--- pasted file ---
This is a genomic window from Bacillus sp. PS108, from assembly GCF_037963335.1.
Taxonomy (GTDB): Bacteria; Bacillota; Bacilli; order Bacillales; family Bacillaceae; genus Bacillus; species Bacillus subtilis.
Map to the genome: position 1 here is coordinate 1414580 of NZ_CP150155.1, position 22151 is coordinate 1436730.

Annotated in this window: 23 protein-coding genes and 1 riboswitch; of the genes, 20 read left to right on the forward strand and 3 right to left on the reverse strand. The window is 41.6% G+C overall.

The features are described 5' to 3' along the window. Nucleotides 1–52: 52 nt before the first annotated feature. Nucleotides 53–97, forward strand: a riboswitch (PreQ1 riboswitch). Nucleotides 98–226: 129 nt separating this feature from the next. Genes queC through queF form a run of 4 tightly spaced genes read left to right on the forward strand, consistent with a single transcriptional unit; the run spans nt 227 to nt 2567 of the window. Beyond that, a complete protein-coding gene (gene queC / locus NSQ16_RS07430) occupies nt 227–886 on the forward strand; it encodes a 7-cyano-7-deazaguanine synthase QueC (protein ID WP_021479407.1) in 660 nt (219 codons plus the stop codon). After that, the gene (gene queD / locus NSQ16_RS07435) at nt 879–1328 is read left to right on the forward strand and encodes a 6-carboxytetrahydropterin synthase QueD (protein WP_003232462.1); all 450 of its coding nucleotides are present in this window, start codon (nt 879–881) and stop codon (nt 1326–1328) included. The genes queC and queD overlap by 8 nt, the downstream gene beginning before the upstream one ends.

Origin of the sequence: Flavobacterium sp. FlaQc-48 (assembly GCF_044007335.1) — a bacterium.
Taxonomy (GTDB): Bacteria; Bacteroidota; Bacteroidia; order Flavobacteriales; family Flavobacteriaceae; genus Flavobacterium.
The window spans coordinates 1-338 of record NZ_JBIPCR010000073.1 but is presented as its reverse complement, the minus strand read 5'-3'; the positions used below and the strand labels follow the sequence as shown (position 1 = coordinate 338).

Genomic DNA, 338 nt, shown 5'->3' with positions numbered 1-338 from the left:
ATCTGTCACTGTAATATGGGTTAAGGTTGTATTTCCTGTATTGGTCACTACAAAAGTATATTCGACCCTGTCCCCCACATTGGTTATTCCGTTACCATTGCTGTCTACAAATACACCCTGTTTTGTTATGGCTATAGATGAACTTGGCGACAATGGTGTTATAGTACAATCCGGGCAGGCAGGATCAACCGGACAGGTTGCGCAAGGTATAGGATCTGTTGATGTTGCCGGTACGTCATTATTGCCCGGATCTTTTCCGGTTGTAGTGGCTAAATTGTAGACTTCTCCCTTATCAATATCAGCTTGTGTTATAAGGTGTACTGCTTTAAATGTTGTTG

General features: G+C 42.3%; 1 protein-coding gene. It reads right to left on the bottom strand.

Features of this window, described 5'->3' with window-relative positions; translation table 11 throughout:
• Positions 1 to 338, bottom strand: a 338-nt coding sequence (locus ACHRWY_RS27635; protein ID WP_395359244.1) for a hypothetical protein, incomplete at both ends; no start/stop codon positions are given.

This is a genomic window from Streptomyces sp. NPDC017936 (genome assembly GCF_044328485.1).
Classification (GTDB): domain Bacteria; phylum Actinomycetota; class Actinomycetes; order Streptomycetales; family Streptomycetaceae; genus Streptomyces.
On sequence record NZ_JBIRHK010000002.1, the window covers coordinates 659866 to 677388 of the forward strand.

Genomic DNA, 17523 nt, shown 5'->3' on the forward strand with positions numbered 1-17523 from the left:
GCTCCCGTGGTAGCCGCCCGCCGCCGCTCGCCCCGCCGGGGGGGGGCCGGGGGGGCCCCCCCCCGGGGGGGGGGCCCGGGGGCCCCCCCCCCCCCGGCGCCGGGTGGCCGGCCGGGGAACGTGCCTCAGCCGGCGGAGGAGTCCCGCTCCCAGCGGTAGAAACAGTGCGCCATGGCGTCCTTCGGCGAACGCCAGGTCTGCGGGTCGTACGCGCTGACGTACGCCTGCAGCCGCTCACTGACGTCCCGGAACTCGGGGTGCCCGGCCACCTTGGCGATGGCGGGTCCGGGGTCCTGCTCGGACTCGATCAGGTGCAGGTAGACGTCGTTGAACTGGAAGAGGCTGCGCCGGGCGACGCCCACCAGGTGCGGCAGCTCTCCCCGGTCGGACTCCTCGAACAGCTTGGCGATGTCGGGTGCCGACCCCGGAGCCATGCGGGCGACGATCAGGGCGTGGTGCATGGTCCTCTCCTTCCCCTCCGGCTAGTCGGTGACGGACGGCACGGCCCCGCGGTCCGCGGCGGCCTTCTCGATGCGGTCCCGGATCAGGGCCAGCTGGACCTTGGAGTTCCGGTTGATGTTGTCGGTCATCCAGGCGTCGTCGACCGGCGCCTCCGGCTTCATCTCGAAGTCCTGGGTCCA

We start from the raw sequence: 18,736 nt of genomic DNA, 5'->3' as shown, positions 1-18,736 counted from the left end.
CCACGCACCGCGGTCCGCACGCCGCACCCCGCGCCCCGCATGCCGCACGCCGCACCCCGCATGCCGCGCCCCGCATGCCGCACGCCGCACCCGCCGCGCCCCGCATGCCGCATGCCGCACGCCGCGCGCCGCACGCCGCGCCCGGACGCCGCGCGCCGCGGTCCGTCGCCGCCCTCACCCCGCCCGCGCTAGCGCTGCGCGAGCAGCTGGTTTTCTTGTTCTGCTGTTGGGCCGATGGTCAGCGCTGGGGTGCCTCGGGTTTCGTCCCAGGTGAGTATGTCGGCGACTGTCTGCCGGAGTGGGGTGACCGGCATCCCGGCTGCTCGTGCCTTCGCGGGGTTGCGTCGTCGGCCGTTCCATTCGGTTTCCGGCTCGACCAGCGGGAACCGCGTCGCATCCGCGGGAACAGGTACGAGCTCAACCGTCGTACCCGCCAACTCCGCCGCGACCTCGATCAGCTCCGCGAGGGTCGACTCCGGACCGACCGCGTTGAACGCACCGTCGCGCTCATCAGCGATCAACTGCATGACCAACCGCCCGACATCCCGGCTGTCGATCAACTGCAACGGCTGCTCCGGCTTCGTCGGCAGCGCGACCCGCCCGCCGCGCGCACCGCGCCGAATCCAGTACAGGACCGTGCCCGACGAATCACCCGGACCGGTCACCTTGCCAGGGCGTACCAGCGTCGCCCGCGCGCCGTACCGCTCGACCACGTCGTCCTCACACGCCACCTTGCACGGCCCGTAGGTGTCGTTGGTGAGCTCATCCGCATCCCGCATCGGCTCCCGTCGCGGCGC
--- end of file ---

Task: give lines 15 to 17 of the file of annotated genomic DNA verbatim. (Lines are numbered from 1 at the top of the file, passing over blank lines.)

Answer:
Classification (GTDB): domain Bacteria; phylum Actinomycetota; class Actinomycetes; order Streptomycetales; family Streptomycetaceae; genus Streptomyces.
On sequence record NZ_JBIRHK010000002.1, the window covers coordinates 659866 to 677388 of the forward strand.

Genomic DNA, 17523 nt, shown 5'->3' on the forward strand with positions numbered 1-17523 from the left: